Nityia Photography

Nityia Photography

Dying from an overdose; not just heroin that’s killing us | Mindfulness column

A monthly column about mindfulness and health.

  • Tuesday, June 11, 2019 9:41am
  • Life

By Dora Gyarmati

Special to the Reporter

As I was waiting for my flight to Orlando, Fla., the flight attendant was calling for boarding according to groups — “Group A, as in apple pie is ready to board.” That was followed by “Group B, as in butter biscuit.” And yes, you guessed it, “Group C, as in cotton candy.”

I turned to Des, my friend and colleague, and asked smiling, “What’s up with the sugar pushing early in the morning?”

Des just looked at me and smiled, “Oh Dora, you are always the sugar-addiction police.”

I ended my last article, by defining addiction as our desire to mask the unpleasant experience, and that to heal, we need to avoid avoidance. This flight to Orlando sets up the perfect environment to write about our addictive mind.

Sugar is one of the most addictive substances, but it is also the most widely accepted comfort foods. We don’t bat an eye at a “cotton candy” announcement at 7 a.m., or cookies every night. Even though we know overconsumption of sugar is the leading cause of most of our illnesses in modern life, we are OK talking about sugar as a celebrated and loved substance. Imagine talking about alcohol this way — we all love a glass of wine, but we realize that we need moderation, and if we are thinking about drinking at 7 a.m. at the airport we may have a problem.

Des, an ICU nurse, has seen her share of illness due to sugar. We are headed to Orlando to present at NTI with our company Spira Mindful Wellness. Our lecture is on mindfulness practices for nursing professionals. The last slide of my presentation is: Cut down on sugar. It is impossible to be mindful with a brain high on sugar.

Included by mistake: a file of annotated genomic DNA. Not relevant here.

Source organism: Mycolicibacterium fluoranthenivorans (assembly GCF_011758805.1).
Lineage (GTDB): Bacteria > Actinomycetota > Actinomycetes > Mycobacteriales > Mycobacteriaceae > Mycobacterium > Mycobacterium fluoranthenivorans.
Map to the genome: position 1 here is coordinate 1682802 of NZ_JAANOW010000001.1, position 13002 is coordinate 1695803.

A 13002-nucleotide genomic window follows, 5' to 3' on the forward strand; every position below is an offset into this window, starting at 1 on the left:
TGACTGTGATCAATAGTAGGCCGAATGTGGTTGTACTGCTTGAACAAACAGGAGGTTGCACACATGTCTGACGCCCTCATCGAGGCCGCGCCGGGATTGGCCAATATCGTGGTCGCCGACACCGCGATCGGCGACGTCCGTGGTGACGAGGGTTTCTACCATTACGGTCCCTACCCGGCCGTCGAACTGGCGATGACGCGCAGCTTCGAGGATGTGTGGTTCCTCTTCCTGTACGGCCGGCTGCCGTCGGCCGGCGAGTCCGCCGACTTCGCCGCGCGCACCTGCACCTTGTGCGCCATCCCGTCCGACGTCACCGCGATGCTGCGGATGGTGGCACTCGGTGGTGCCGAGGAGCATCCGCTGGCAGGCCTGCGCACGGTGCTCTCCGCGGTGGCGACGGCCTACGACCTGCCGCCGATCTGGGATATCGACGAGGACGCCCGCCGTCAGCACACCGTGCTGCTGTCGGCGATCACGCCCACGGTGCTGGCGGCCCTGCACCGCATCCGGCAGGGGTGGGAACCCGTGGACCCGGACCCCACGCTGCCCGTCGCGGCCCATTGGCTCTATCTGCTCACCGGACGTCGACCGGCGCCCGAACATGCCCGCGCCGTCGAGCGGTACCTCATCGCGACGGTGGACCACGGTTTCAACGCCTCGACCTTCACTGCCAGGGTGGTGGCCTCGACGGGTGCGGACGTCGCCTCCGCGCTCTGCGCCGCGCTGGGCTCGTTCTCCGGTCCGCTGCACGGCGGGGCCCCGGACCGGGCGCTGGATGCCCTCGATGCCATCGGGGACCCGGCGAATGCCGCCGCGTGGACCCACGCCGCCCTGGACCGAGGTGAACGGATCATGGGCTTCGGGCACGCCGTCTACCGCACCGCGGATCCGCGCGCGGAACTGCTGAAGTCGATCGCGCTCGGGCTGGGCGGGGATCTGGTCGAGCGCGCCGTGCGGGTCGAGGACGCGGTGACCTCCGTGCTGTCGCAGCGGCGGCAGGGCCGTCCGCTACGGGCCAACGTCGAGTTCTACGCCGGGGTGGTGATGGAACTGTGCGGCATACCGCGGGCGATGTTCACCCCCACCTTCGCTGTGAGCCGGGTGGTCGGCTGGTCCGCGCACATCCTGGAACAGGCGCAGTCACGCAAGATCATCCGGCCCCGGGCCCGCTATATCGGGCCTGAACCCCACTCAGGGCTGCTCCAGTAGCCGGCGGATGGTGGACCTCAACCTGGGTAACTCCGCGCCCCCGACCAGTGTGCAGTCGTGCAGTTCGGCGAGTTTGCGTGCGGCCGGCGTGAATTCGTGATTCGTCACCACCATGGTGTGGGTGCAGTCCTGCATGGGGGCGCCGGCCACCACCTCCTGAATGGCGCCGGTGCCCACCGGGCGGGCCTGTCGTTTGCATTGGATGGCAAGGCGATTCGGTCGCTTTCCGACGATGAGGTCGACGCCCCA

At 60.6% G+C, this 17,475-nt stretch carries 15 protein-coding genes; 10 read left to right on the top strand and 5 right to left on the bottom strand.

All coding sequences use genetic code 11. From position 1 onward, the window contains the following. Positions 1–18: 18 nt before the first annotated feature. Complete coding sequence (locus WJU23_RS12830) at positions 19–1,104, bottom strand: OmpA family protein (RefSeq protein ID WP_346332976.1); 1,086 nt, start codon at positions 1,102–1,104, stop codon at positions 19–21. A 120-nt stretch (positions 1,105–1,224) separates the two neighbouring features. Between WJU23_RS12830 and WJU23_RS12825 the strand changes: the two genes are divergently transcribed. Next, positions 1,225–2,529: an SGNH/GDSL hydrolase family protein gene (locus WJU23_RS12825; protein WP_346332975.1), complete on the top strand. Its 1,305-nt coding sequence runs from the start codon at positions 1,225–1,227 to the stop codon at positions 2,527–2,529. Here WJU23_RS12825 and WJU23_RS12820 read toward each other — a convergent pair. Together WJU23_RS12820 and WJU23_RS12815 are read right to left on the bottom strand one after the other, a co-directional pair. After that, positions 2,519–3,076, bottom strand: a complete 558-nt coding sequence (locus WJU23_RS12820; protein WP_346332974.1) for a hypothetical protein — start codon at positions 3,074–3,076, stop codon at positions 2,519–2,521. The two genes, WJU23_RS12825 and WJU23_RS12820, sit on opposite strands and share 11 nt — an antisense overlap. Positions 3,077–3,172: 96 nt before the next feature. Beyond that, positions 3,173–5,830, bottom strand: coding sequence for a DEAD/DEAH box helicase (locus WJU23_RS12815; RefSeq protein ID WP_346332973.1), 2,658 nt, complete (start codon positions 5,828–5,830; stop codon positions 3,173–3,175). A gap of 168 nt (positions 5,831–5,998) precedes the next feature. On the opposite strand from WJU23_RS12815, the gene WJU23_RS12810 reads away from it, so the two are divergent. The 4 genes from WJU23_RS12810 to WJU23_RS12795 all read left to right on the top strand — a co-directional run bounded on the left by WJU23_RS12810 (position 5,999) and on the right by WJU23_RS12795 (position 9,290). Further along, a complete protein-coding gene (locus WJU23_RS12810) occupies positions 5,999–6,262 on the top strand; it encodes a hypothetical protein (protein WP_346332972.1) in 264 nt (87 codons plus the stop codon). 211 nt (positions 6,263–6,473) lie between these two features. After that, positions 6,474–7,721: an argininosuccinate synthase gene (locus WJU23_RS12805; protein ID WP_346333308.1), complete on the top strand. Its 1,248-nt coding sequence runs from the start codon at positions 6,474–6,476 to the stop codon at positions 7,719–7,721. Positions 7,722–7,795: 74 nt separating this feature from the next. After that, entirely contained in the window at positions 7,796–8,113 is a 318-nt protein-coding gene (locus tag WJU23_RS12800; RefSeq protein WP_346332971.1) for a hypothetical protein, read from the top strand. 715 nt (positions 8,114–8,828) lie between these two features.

We are seldom aware of our addictive mind beyond substances such as drugs and alcohol.

We have evolved to avoid the bad and to seek out rewards. We chase after the feel-good experience because, from an evolutionary perspective, good feelings caused behaviors that helped the survival of the species. Sugar at the time of caloric scarcity helped us survive. Speed ahead 70,000 years at the time of plenty and sugar is not only not serving us, it is literally killing us.

Sugar was a rare find for most of history, but it was restricted to honey and fruits. It is only with the arrival of cane sugar processing that we got easy access to the substance. Before 1600, an average person consumed fewer than 7 pounds of sugar per year, but currently, an average American is consuming 120 pounds of sugar per year. No wonder we have a problem.

And sugar is hiding everywhere. Complex carbohydrates like bread, pasta and potato all break down to form sugars in our bloodstream.

You don’t have to eat sugar to have a high sugar diet. From an evolutionary perspective, we are consuming an inordinate amount of carbohydrates and move considerably less than our hunter-gatherer ancestors. The human body functions best with a diet high in leafy vegetable with moderate protein and fat. Grains are a late addition to our palette — they came with agriculture about 5,000-3,000 years ago (a blink of an eye in evolutionary terms). We keep craving sweets and grains because they are high in calorie compared to leafy vegetables. Thus our brain still considers them as advantageous for our survival.

This brings me back to my initial statement. To heal, we need to avoid avoidance.

One of the reasons we love sugar is because it suppresses our “bad feelings.” But in order to heal, we need to be aware of the problem.

When we present on this topic, this is right about the time when Des shouts out, no, we are not the “fun police.”

We are not saying no cake, no cookies, no pasta — we are saying considerably less. Once you recognize these behaviors and substances as addictive, you will make different choices. That donut in the office break room will become less attractive, and maybe you’ll exchange eating pizza with home cooking. Where there is awareness, there is a choice, and without awareness we are stuck in the blindness of addiction.

Sugar is addictive. It is a leading cause of obesity and morbidity in the U.S. So, no, it is not OK to think about chocolate cake at 7 a.m. That is a sign of addiction, and it is about time we recognize our problem.

Addiction is everywhere in our modern life.

Dora Gyarmati teaches yoga and mindfulness classes. She owns Spira Power Yoga in Issaquah and West Seattle. Her company M3Bmethod also lectures on resiliency and stress management to health care professionals.

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